Gas mask distribution is coming to an end

Jerusalem Post  March 19, 2012
By Yaakove Katz

By the end of the month, just over 4 million Israelis will have received their masks, leaving 40 percent without.

Despite concern that Israel could come under a chemical attack due to the  growing instability in Syria, the IDF Home Front Command will suspend  distribution of gas masks at the end of the month due to a government refusal to  allocate funds necessary to continue their production.

By the end of  March, a little over 4 million Israelis will have received new gas masks under  the IDF’s distribution program, which began in 2006 with the collection of the  public’s old gas masks. The remaining 40 percent of Israel’s population will not  have masks.

Behind the shortage is a disagreement between the Defense  Ministry and the Treasury over where the funding for the continued refurbishment  and distribution of the masks will come from. The Defense Ministry has asked for  a budget supplement, while the Treasury has argued that the money should come  from the regular defense budget.

“Nothing has changed, even though there  will not be any gas masks left by the end of the month,” a senior defense  official said on Monday. “Once the production line closes it will also take time  to restart it.”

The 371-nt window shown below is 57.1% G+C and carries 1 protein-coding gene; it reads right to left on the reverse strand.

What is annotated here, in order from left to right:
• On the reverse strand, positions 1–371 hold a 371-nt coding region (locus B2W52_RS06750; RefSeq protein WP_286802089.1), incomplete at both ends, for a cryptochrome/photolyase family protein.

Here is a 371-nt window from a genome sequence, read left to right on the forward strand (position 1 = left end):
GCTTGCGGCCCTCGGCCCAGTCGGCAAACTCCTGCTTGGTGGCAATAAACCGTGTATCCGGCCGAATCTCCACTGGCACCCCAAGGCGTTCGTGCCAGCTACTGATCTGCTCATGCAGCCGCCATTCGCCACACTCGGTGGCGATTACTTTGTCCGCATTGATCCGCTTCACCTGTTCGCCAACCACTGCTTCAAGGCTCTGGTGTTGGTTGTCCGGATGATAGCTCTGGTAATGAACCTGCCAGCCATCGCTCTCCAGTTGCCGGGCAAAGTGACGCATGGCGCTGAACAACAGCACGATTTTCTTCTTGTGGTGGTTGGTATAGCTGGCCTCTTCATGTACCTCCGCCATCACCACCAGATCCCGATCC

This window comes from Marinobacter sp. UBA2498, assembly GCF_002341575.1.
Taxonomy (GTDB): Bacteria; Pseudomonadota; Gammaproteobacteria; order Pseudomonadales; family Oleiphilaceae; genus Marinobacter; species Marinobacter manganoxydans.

News of the lack of gas masks comes as the IDF is  increasingly concerned with the possibility that Syria’s extensive arsenal of  chemical weapons will fall into rogue terrorist hands. It is also concerned with  the possibility that President Bashar Assad will be tempted to attack Israel if  he feels that his regime’s demise is imminent.

In January, the IDF held a  civil-defense exercise to prepare the Home Front Command for a biological and  chemical attack against Israel, as well as the first-ever drill simulating a  radioactive dirty bomb attack against the country.

Distribution of gas  masks is overseen by the Home Front Command but is carried out by the Israel  Postal Company, which comes to people’s homes and delivers the kits. The IDF has  recorded a sharp climb in the number of Israelis contacting the company in  recent weeks up to nearly 200,000.

One of the catalysts is believed to be  the recent media reports on a possible Israeli attacks against Iran, as well as  a new campaign by the Home Front Command to get residents of Tel Aviv and Haifa – two cities believed to likely be the most threatened in a future war – to  collect their masks.


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